'We Will Remember Them.' Reduced ceremonies held to honour area's war dead
The sentiment is the same, but today, the occasion looks very different as communities mark Remembrance Sunday.
Events are taking place in towns and villages across our area, though they have been scaled back significantly because of the coronavirus pandemic.
In Lynn, a small number of civic leaders and representatives of veterans' organisations took part in a service at Tower Gardens this morning.
Ahead of the event, the borough's Mayor, Geoff Hipperson, had led calls for residents to honour the area's war dead at home, or only visit Tower Gardens after the ceremony, which was streamed over Facebook, ended.
Meanwhile, the Bishop of Lynn, the Rt Rev Jonathan Meyrick, pre-recorded his final Remembrance Sunday service before his retirement in the New Year.
In it, he reflected on the precious and precarious nature of peace and compared the suffering caused by the coronavirus to that of war.
He said: "We are now, not just as a country, but as a whole world community, facing a particularly difficult pandemic, which is also cruel, which is also causing countless deaths and sufferings beyond deaths too.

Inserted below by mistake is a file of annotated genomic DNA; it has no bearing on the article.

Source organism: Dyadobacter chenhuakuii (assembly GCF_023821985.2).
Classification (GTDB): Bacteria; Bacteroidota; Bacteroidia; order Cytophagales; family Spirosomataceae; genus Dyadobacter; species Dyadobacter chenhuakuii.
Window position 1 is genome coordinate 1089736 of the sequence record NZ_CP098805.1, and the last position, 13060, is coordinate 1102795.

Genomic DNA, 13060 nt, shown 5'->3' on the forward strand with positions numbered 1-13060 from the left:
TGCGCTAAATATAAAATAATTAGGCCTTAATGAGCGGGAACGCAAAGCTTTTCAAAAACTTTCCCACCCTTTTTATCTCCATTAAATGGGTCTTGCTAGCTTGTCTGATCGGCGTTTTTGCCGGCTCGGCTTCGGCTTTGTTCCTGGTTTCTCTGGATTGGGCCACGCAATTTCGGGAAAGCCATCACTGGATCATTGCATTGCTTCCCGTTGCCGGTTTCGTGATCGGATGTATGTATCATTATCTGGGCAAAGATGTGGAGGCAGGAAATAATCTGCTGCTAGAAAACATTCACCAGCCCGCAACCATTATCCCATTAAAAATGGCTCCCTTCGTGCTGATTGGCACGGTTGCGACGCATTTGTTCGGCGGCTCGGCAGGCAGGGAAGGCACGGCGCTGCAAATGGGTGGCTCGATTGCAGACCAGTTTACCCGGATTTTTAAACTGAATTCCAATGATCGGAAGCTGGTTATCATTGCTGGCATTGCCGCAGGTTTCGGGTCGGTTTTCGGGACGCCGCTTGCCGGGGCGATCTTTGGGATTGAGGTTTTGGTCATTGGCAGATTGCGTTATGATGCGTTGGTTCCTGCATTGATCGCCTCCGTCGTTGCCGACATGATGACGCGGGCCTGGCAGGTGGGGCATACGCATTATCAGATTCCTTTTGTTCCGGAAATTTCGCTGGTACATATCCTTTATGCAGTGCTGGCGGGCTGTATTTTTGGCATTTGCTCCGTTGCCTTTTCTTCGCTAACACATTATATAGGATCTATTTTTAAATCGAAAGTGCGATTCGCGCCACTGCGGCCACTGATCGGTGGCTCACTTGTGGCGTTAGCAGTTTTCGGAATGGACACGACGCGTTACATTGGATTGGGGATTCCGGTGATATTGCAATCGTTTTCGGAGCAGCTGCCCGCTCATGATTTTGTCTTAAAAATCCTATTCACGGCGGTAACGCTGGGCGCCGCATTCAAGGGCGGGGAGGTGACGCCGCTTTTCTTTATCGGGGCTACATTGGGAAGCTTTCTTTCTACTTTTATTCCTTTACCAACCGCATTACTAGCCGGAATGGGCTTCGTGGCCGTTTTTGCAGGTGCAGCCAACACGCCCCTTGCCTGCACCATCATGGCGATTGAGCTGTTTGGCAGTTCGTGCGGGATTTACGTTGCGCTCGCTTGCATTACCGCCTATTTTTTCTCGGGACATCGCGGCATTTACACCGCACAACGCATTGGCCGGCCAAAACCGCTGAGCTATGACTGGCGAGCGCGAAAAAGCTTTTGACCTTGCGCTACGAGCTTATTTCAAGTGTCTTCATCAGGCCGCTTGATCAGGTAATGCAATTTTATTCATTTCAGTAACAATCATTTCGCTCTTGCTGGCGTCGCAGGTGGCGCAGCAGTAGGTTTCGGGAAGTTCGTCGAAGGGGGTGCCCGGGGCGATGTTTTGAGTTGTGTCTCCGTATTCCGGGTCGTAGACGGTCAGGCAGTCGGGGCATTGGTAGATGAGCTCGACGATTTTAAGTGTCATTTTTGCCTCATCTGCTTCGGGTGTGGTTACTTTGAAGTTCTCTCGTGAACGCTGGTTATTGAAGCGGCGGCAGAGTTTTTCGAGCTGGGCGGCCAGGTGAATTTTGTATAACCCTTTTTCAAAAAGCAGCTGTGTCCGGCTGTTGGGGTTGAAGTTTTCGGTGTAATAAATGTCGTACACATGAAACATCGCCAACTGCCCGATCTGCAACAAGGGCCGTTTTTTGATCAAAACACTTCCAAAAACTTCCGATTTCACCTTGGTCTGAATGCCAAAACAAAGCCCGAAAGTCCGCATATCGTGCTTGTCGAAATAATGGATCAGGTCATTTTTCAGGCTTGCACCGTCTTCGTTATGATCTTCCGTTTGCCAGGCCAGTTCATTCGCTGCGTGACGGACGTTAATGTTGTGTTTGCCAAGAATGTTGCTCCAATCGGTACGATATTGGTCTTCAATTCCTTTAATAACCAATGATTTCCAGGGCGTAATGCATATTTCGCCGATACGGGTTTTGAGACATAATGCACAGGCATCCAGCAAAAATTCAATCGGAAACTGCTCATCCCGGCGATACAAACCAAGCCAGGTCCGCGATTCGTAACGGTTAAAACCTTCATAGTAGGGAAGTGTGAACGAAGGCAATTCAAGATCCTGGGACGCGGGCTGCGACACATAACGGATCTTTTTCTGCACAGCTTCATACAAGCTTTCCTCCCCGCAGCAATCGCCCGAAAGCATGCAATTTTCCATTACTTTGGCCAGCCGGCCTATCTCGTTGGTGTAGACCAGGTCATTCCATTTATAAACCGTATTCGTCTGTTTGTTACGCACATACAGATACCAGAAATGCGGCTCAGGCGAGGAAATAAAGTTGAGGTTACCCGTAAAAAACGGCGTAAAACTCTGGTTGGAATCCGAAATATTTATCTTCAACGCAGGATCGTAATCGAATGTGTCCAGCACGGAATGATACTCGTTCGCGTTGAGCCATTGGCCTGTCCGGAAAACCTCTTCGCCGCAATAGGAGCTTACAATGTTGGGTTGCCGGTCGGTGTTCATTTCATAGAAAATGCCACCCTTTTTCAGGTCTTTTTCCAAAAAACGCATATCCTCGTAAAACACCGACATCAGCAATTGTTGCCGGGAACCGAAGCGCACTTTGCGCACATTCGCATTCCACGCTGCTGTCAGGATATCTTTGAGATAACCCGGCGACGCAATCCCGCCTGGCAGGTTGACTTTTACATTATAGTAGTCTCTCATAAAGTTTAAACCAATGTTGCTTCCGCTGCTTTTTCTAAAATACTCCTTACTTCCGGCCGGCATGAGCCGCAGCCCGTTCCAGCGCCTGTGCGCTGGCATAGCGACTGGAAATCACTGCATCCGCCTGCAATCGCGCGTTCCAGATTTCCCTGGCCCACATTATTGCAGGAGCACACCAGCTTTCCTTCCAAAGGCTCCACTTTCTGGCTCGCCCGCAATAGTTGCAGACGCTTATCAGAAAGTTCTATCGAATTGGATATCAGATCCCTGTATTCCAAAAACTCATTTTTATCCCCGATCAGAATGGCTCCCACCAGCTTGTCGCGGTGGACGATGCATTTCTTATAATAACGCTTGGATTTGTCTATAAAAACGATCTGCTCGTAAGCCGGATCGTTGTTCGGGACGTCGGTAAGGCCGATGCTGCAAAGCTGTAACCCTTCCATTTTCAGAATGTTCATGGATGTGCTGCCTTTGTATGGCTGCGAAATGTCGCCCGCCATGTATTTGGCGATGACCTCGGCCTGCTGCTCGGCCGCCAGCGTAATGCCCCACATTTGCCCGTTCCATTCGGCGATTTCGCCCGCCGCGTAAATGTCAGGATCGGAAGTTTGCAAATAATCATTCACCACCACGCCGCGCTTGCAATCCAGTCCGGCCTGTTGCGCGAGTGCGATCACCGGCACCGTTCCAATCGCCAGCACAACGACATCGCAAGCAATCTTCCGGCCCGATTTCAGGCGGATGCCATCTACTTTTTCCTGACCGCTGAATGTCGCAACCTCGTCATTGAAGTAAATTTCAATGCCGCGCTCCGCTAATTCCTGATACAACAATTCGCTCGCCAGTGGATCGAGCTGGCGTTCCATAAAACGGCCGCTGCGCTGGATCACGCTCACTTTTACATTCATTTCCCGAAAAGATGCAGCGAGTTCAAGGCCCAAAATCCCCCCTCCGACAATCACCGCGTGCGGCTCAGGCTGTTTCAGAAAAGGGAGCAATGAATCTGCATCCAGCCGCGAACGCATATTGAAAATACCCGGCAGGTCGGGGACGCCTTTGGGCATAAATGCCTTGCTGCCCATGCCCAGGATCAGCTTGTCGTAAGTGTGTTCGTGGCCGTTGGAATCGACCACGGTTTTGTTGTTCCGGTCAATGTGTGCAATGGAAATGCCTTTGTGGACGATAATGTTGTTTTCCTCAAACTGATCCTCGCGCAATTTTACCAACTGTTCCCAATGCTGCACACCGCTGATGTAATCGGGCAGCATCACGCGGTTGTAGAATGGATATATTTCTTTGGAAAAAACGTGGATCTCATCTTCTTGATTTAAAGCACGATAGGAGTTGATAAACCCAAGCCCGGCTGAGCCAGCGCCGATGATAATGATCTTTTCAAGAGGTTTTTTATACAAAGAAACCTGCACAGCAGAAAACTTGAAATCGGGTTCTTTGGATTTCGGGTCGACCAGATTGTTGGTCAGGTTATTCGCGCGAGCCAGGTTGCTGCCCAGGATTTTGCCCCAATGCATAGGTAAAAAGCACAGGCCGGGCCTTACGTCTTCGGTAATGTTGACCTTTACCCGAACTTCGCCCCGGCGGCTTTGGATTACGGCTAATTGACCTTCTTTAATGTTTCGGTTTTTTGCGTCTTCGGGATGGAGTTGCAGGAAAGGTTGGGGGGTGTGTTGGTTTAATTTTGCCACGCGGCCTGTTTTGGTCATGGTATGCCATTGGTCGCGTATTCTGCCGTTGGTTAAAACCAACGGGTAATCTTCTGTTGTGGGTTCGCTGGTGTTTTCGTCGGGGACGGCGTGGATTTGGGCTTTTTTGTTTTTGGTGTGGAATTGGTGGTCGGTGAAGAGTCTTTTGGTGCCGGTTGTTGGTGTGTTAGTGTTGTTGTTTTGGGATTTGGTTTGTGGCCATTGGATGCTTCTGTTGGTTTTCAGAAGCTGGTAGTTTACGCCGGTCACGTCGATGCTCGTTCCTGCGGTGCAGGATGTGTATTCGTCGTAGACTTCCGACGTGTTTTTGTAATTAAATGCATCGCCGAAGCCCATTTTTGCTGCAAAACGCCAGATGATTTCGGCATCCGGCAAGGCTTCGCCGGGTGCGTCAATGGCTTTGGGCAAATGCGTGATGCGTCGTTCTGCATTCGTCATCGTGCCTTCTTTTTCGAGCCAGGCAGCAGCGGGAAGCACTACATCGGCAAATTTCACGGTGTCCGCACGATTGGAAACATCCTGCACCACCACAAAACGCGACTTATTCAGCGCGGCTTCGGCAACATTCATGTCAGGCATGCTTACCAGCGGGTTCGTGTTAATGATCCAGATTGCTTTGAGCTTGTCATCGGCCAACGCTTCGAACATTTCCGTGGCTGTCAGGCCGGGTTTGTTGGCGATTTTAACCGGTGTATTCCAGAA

"As we remember those who have died, as we give thanks for them and for others who seek to bring an end to cruelty and oppression, to war and hatred, and as we do so in the context of this particular crisis, let us aim to do all we can to keep others safe."
Earlier, the mayor of Swaffham, Jill Skinner, plus representatives of the Royal British Legion and charity groups laid wreaths at the town's war memorial.
Residents there had also been encouraged to stay away from the event and take part in commemorations from home.
A ceremony will also take place in Downham later today.